Stocks market stages unexpected reaction after November Jobs Report comes in stronger than expected at 203,000.» Read More
With the major indices again at new highs, how to describe the market's relentless advance? I've been using the phrase "The Great Sector Rotation" to describe this, the idea that in 2013, no sectors have lagged for very long.
Art Cashin has suggested calling it "The Great Relay" because all year the sectors have taken turns passing the leadership baton back and forth.
So at one point, for example, technology may outperform, but never for very long. It quickly falls back, and something else--Industrials, Materials, Healthcare, whatever--takes its place.
That's what's remarkable: the whatever part. Usually there is a wider distribution of winners and losers, even when you are talking about ten sectors in the S&P 500.
But this year, every single sector in the S&P 500 is up at least 10 percent, and five are up 20 percent or more. There are no losers--just relative laggards. Nothing falls apart.
And even the laggards are doing well.
Look at the biggest sectors, and what they are doing this month alone:
The three biggest sectors by market cap are Tech, Financials, and Healthcare. All three are up roughly five percent this month.
Those three sectors alone are nearly 50 percent of the market cap of the entire S&P 500.
See what I mean? It has indeed become a relay.
Once again, we saw mixed reports from large multinational industrial companies. These are the sectors to watch: large multinationals that make heating and air conditioning systems, electric motors, truck parts, plumbing equipment.
Johnson Controls--which makes heating, ventilation and air conditioning (HVAC) systems as well as automotive interiors, beat on top and bottom line. Most importantly, they gave a preliminary look at 2014, saying "improving end markets will enable the company to modestly grow revenues in the upcoming year." They are expecting earnings to grow 30 percent in the first quarter of 2014, which is terrific.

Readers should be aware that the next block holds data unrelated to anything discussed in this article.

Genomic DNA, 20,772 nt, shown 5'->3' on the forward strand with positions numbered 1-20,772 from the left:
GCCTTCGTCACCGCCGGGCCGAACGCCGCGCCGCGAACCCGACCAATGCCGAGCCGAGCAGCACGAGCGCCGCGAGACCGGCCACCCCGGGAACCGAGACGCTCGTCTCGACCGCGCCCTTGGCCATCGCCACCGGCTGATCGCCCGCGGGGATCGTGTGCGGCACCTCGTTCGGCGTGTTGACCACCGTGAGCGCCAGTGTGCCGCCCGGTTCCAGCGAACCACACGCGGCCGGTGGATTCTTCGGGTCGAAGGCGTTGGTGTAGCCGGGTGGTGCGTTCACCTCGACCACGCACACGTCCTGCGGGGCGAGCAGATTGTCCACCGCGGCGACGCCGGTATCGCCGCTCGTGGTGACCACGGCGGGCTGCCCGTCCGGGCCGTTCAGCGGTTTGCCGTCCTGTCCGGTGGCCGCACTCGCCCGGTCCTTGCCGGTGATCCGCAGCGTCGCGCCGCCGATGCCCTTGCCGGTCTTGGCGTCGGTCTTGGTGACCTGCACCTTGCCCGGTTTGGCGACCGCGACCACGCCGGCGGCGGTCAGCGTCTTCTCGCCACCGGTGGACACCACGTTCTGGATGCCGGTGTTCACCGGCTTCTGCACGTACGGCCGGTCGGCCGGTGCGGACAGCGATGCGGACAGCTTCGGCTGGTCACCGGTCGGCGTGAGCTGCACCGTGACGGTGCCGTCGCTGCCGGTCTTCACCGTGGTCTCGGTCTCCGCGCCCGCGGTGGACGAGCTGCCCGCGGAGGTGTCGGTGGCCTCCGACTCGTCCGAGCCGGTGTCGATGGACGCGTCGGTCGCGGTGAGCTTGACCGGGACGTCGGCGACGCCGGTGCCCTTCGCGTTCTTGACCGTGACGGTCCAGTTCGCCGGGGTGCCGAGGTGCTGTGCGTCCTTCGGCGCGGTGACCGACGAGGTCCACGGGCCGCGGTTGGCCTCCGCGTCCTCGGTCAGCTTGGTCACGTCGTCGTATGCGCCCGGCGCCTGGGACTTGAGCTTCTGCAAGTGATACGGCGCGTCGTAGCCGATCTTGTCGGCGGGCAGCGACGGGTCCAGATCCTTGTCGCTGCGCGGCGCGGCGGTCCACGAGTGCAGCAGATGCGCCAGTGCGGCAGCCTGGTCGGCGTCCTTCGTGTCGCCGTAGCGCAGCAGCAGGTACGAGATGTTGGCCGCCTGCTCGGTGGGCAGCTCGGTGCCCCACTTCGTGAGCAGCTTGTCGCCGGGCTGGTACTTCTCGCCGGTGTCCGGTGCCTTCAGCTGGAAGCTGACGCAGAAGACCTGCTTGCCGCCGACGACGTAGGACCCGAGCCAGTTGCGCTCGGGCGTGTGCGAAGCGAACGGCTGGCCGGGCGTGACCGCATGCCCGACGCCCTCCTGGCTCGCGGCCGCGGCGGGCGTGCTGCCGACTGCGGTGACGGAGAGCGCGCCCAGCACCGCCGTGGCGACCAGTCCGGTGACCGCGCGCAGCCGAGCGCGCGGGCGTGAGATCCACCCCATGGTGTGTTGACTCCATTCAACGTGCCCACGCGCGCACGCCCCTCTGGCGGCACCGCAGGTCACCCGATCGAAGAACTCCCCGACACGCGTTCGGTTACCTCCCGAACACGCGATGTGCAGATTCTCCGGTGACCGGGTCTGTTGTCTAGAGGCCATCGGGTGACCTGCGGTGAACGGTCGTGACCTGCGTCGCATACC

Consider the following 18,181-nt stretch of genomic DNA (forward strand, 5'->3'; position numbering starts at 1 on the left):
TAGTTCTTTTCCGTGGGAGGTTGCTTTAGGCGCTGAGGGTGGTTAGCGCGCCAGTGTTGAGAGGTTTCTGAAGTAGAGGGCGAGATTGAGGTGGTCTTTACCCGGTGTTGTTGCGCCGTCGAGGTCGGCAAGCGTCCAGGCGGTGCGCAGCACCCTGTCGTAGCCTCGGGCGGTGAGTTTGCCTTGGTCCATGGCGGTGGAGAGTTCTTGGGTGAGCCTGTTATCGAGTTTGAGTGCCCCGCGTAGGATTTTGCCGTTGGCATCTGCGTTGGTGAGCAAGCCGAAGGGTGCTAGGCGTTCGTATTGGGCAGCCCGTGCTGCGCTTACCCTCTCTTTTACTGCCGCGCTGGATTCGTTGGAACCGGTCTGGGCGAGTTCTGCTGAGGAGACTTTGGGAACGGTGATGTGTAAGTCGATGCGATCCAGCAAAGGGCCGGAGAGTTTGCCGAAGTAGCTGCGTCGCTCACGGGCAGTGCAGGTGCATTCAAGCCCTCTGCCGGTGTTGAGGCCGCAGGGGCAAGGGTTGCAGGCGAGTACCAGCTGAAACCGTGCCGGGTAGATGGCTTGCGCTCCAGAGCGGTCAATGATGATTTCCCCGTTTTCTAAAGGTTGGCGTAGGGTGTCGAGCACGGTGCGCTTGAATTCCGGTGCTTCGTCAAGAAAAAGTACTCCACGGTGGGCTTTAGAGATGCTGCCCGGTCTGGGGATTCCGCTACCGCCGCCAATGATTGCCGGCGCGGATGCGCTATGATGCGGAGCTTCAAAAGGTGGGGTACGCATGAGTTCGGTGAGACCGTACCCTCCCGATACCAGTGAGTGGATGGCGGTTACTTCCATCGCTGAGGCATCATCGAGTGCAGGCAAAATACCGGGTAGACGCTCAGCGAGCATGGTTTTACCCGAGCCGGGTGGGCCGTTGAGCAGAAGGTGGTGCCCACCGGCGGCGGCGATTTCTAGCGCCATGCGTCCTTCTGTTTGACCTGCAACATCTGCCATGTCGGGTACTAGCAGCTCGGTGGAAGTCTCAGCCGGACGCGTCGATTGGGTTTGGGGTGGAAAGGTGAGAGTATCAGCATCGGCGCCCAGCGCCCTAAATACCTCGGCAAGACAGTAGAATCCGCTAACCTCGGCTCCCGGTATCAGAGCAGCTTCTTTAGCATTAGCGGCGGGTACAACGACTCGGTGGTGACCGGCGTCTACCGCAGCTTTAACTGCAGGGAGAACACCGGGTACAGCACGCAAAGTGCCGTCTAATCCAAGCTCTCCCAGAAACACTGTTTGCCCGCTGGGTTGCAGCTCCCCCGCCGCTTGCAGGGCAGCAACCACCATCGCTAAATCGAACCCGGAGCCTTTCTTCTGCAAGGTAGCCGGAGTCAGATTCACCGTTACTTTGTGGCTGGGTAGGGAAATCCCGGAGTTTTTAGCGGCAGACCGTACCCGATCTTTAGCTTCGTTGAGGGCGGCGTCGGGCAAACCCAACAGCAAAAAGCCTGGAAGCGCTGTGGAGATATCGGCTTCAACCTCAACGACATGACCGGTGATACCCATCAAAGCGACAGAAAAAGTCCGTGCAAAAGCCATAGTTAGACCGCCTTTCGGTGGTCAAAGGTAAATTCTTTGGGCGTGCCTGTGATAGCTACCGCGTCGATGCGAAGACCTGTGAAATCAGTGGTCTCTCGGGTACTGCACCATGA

Regal Beloit, which makes electric motors used in machines all over the world, also beat on the topline but was light on revenues. They had growth in power generation, and modest growth in China. They are buying a European motor company, which is pretty good.
As we pass the halfway mark for earnings, three themes are emerging:
1) Third quarter earnings growth is improving from the start of the month. Growth is at 4.5 percent with 67 percent beating expectations, above the historic average of 62 percent beating. Revenue growth is at 4 percent, with 51 percent beating, below the historic average.
2) Market rotation remains the main story this year; stocks have done well because different sectors have assumed leadership at different times of the year.
The NYSE is testing its systems this weekend in preparation for the Twitter IPO.
It routinely does testing of the systems on the weekend, but it went out of its way to announce it would be doing a specific testing for the Twitter IPO. Why make the announcement? More than likely it was aimed at Twitter, to make them aware the NYSE was doing everything possible to ensure a smooth open.
Here's what will happen:
First, outside brokerage firms (who are participating on a voluntary basis) will be able to connect to the NYSE systems and run a simulated auction. NYSE will put TWTR in its stock file, test order flow and connectivity, publish imbalances, then open the stock and let messages flow through the system, etc. The exchange may open up the system to do multiple test symbols, meaning it will test other stocks as well.
Decent earnings have been overshadowed by poor showing in Asia, and a weak U.S. durable goods figure.
UPS, for example, beat by a penny, helped by international package volume that was up about 6 percent; meanwhile, domestic package volume rose about 2 percent.
Of the 28 large companies reporting today, 9 missed on earnings while 14 missed on revenue. The trend continues: more are generally beating earnings estimates than the historical average (about 62 percent), while more are missing on revenues forecasts than the historic average.
For the third quarter (Q3), S&P Capital IQ now sees 4.1 percent growth in earnings and revenue growth of 3.9 percent. For Q4, an 8.4 percent increase in earnings, and 3.8 percent increase for revenue.
Several stock trends have been emerging in the past several days:
First: limited visibility for the fourth quarter. You can see this today in the guidance from big tech companies. Cree (CREE), Juniper Networks (JNPR), Altera (ALTR), STMicro (STM), and Broadcom (BRCM) all gave revenue guidance that was disappointing.
What's up? We have in-line earnings with weak revenue guidance. Two conclusions: a) expectations appear too high, and b) visibility during the critical Q4 season is not high.